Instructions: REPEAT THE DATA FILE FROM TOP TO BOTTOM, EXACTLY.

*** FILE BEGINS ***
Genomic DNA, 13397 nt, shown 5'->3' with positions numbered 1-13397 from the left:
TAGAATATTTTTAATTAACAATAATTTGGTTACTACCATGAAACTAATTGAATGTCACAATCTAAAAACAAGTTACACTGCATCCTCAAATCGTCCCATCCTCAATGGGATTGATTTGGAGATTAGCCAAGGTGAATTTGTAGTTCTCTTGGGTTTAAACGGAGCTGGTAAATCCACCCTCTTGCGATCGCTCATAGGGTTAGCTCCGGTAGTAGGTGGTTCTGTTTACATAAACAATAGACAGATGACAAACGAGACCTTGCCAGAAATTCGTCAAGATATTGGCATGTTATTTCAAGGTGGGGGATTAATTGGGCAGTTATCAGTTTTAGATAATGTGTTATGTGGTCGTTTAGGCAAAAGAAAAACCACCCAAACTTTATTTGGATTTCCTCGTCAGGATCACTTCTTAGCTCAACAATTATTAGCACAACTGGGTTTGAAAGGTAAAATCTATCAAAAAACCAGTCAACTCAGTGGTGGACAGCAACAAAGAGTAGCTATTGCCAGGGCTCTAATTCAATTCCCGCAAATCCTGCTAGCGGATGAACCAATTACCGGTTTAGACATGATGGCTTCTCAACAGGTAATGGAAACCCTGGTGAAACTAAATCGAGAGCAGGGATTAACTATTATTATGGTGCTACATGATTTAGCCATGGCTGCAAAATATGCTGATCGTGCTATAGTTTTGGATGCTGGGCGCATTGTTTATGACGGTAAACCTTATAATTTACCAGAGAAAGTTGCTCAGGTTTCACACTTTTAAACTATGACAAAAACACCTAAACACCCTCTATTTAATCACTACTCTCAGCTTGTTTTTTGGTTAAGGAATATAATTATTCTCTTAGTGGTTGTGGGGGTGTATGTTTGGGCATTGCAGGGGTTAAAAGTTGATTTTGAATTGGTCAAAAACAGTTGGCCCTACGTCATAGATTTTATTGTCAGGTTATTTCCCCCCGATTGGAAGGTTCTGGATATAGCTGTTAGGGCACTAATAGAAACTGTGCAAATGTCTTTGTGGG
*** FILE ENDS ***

Genomic DNA, 13397 nt, shown 5'->3' with positions numbered 1-13397 from the left:
TAGAATATTTTTAATTAACAATAATTTGGTTACTACCATGAAACTAATTGAATGTCACAATCTAAAAACAAGTTACACTGCATCCTCAAATCGTCCCATCCTCAATGGGATTGATTTGGAGATTAGCCAAGGTGAATTTGTAGTTCTCTTGGGTTTAAACGGAGCTGGTAAATCCACCCTCTTGCGATCGCTCATAGGGTTAGCTCCGGTAGTAGGTGGTTCTGTTTACATAAACAATAGACAGATGACAAACGAGACCTTGCCAGAAATTCGTCAAGATATTGGCATGTTATTTCAAGGTGGGGGATTAATTGGGCAGTTATCAGTTTTAGATAATGTGTTATGTGGTCGTTTAGGCAAAAGAAAAACCACCCAAACTTTATTTGGATTTCCTCGTCAGGATCACTTCTTAGCTCAACAATTATTAGCACAACTGGGTTTGAAAGGTAAAATCTATCAAAAAACCAGTCAACTCAGTGGTGGACAGCAACAAAGAGTAGCTATTGCCAGGGCTCTAATTCAATTCCCGCAAATCCTGCTAGCGGATGAACCAATTACCGGTTTAGACATGATGGCTTCTCAACAGGTAATGGAAACCCTGGTGAAACTAAATCGAGAGCAGGGATTAACTATTATTATGGTGCTACATGATTTAGCCATGGCTGCAAAATATGCTGATCGTGCTATAGTTTTGGATGCTGGGCGCATTGTTTATGACGGTAAACCTTATAATTTACCAGAGAAAGTTGCTCAGGTTTCACACTTTTAAACTATGACAAAAACACCTAAACACCCTCTATTTAATCACTACTCTCAGCTTGTTTTTTGGTTAAGGAATATAATTATTCTCTTAGTGGTTGTGGGGGTGTATGTTTGGGCATTGCAGGGGTTAAAAGTTGATTTTGAATTGGTCAAAAACAGTTGGCCCTACGTCATAGATTTTATTGTCAGGTTATTTCCCCCCGATTGGAAGGTTCTGGATATAGCTGTTAGGGCACTAATAGAAACTGTGCAAATGTCTTTGTGGG